Book By: Deborah A. Stewart
Review By: Karen L. Archambault-Crim
Division of Professional Education and Training
University of Maryland Baltimore County
In Effective Teaching: A Guide for Community College Instructors, Deborah Stewart and the Community College of Vermont provide a workbook that informs all who connect with the students in the two-year college setting. Stewart describes both the community college setting and the students most commonly found in such institutions. Community colleges respond to educational and workforce needs; thus most share a common mission, vision and values despite differences in location or environment. Stewart does an excellent job describing the diverse students drawn to the two-year college in terms of age, gender, race, ethnicity and socio-economic class. Those new to the community college would be well served reviewing these characteristics and comparing them to their institution’s unique character.
The primary goal of the text, however, is not to describe a setting but to assist the instructor. The bulk of the text focuses on skill building -- designing a syllabus, planning lessons, constructing a classroom community, and keeping students interested in the topics at hand – as well as on the basics of classroom instruction. Whether a first time instructor or a 20 year veteran, Stewart’s emphasis on developing writing skills and utilizing a variety of teaching methods are worthy of review. She is particularly adept at linking classroom instruction methods to the needs of community college students who, as a group, may be more likely to have concerns external to the institution than their university counterparts.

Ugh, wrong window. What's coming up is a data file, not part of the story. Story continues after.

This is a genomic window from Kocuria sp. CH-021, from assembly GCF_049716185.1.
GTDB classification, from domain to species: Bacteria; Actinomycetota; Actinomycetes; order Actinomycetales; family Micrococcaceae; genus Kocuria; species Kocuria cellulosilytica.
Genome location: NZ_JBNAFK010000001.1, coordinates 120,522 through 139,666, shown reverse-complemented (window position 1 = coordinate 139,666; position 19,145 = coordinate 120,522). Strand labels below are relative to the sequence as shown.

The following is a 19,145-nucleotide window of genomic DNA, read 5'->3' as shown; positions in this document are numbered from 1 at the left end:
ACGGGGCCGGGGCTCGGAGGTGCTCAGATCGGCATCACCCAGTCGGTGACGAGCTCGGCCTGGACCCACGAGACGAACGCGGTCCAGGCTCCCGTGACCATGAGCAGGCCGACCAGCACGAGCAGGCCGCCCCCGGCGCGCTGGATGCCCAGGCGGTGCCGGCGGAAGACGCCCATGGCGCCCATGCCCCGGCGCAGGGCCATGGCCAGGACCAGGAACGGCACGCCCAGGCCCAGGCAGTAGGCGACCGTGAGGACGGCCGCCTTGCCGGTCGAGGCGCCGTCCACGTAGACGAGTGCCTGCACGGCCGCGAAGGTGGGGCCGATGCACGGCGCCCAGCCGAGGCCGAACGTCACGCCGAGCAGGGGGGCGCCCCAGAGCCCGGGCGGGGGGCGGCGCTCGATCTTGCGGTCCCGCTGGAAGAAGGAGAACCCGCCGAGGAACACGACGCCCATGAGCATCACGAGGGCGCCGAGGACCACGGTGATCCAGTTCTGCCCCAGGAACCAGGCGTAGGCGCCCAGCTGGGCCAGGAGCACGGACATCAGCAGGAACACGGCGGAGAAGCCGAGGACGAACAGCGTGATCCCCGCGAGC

More than a textbook, Effective Teaching is a resource of ideas and guidelines. The appendix alone is worth a read as it provides syllabi, lesson plans and rubrics that demonstrate how to put ideas into action. For those entering a college classroom with extensive content knowledge but little formal training, this resource is invaluable.
While the resources are valuable, the text is not perfect. The text is best left to those who struggle to reach students rather than to those who have found success in the classroom. Those in the latter group may find themselves searching for their “a-ha” moment in Stewart’s work; the text can seem simplistic and the resources presented are often lost in suggestions that seem obvious. However, for those well-meaning but lost instructors, the text is a wonderful starter.
Despite these limitations, the reach of this text far surpasses its intentions. Though not intended for advisors – both in its title and its content — this text has an audience well beyond instruction. New professionals beginning a first position at the community college, those who are experienced but are struggling with the recent demographic changes, and those at the four year institution who work with transfer students will find this text quite beneficial.
Effective Teaching: A Guide for Community College Instructors
. (2003). Book by Stewart, Deborah A. Review by Karen L. Archambault-Crim. Washington, DC: Community College Press. 120 pp. Price $35.00. ISBN: 0-87117-364-6